Custom grazing is an arrangement or contract between two parties where a livestock owner pays grazing fees to another for the management of the animals on pasture. The custom grazier would have control of the land, manage the animals, and deal with water and fencing. The labour and equipment costs would be included in the grazing fees. In contrast, a cattle owner might just rent the land from a landowner and do all the work on their own. This is just a land rental, not custom grazing. The difference is in who is doing the management.
The main part of my business here at Greener Pastures Ranching is custom grazing. I lease land from landowners and I graze other people’s cattle in a regenerative manner. You might say that my business is just in harvesting sunlight and building soil. What I try to do is find land all together in one area and graze it as one pasture. These smaller pieces of land are owned by multiple landowners. This way I can offer custom grazing to larger herds. The labour and equipment costs divide out much better on a larger herd than it does on a small herd.
Are you a custom grazier? On paper, yes, you should be. Now the question is whether you custom graze someone else’s cattle or use your own. If you are running a farm business, the only way to know where you are making a profit is to break down your farm into profit centres. Grazing is just one profit centre. On your farm, you need to use the market price for grazing that you charge out to yourself.
Let’s look at a simple example. You own the land. You graze the pasture and we own the cattle. You wear all three hats. That is three separate profit centers. Which part of the farm is making a profit? You need to break down each part separately in a gross margin to see. Is it the real estate part that is making you a profit? Or maybe it is the grazing? Or is it the ownership of the cattle? Each profit centre will have revenue and it will have some costs. Hopefully, that is a big number minus a little number — then you will have a positive margin. The land will have rent as the revenue and will have its own costs. Part of the costs to the grazier is the land rent and the revenue comes from the cattle as grazing fees. The grazing fees are a cost to the cattle owner and who receives revenue when the cattle are sold. Simple right? Three profit centres. Three hats.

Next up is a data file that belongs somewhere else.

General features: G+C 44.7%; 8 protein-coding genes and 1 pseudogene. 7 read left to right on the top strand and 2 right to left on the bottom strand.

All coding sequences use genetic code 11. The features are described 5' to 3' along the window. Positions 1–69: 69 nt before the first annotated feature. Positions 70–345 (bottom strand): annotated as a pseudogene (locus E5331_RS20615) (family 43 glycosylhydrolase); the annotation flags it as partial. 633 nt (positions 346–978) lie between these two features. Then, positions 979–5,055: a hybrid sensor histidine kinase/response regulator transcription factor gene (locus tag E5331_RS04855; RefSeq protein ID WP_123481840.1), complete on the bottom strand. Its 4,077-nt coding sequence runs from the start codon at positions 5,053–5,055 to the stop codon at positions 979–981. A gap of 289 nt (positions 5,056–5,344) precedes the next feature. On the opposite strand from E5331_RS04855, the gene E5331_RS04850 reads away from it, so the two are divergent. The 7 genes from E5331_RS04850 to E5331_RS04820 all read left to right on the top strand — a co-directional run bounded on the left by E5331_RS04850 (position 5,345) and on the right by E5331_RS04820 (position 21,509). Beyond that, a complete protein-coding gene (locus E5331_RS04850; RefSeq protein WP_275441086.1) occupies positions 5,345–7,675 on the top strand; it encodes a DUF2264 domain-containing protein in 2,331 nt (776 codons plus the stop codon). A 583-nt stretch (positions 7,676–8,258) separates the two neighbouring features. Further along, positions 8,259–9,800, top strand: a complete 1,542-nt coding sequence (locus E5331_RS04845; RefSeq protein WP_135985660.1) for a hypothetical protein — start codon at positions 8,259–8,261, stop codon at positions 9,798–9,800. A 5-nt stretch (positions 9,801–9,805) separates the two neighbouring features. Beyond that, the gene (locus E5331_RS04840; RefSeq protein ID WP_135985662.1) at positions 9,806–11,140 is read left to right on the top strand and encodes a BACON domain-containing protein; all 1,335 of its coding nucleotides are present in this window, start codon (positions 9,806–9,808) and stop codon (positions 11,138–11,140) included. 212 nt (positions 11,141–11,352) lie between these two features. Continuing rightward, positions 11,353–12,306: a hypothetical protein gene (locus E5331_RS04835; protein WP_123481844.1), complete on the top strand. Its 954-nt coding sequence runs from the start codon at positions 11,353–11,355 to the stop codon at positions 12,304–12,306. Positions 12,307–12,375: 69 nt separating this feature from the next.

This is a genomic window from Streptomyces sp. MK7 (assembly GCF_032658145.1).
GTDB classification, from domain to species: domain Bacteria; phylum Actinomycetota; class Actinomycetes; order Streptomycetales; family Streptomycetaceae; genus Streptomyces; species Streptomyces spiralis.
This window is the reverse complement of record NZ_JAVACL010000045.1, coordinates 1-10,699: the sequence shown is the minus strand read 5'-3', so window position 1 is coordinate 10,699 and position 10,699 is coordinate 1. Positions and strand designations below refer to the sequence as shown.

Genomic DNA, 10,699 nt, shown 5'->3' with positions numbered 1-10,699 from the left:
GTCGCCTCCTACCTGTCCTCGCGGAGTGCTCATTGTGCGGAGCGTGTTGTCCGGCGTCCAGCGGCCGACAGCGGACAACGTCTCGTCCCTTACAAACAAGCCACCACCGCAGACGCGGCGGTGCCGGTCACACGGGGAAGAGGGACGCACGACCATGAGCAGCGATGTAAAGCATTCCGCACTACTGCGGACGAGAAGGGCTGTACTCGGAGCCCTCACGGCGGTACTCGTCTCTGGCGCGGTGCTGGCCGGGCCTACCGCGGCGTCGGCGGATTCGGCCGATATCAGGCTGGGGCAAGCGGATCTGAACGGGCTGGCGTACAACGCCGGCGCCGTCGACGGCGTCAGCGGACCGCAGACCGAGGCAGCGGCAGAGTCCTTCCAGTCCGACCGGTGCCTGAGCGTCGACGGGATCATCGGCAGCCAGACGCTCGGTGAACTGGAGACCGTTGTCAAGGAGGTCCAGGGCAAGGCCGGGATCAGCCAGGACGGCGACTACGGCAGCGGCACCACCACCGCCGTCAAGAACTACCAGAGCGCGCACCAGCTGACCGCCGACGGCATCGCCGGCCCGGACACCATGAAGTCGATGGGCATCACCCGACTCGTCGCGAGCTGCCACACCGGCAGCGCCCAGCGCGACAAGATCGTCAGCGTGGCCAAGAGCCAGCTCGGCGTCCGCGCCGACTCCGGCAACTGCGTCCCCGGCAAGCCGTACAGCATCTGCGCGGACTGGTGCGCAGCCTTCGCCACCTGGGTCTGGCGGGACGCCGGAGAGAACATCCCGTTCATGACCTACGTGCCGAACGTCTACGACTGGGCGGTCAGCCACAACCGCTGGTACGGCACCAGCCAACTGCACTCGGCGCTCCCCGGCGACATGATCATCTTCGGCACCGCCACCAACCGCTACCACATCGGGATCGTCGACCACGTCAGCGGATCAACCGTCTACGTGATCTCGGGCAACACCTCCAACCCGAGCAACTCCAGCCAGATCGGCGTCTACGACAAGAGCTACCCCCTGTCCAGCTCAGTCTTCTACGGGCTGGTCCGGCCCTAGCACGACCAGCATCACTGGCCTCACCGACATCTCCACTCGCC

If that seems complicated, let me tell you my story. Many years ago, I owned a small herd of cattle. I owned one quarter of land but did not have enough animals to stock it. I found a neighbour who needed a little extra pasture so I topped up my pasture with some custom grazing. I was able to charge $1.25/pair/day. I was struggling to keep the farm afloat, working off farm and not sure why it was not working.
I decided to take the Ranching for Profit school. That was the first place that I learned how to do a gross margin. I came home and crunched numbers. I found out that I was losing money on my cows and I was making money on my custom cattle. The reason that my cows were losing money was that I was paying too much for pasture, and it was my pasture on my land. What? I had to account for the opportunity cost that I could be making at $1.25/head/day grazing someone else’s cattle, so I had to charge that to my cows. I soon realized that in my area under my conditions, it was more profitable to custom graze someone else’s cattle than it was to own my own. And it had less risk. That’s what I have done ever since. I began to grow my custom grazing business through land leases. Remember the three hats? I now have landowners that are just in real estate. I am the custom grazier and I have customers who just own the livestock. Three separate businesses.
This may not work the same for you on your farm in your environment. Your margins will be different. It depends on the demand. It depends on the price. It depends on a lot of things. That’s why it is so important to run your own numbers. Maybe custom grazing will not be profitable for your farm.
Will I always custom graze? Not necessarily. It depends on the market values within the different profit centres. If markets change, then maybe my profit centres will change. My cows at the time were not making a profit because the biggest cost was the pasture costs at $1.25/head/day. The demand for pasture set the price at $1.25. What if the demand dropped and I could only get $0.80/head/day? The margin of the grazing profit centre would be far less and would most likely no longer be profitable. In turn, the pasture cost for the cattle owner now drops, which makes the cattle margin better. At this point, maybe I would be further ahead to buy cattle again. Don’t take my numbers to heart, I am just using random numbers to make the point. Which profit centre works best for you in your environment? The margin will give you the answer.
There are many other reasons why you would or would not custom graze. The point is, you need to crunch your numbers to figure out where you are making a profit. It is your job to decide which profit centres work for you, on your farm, in your environment.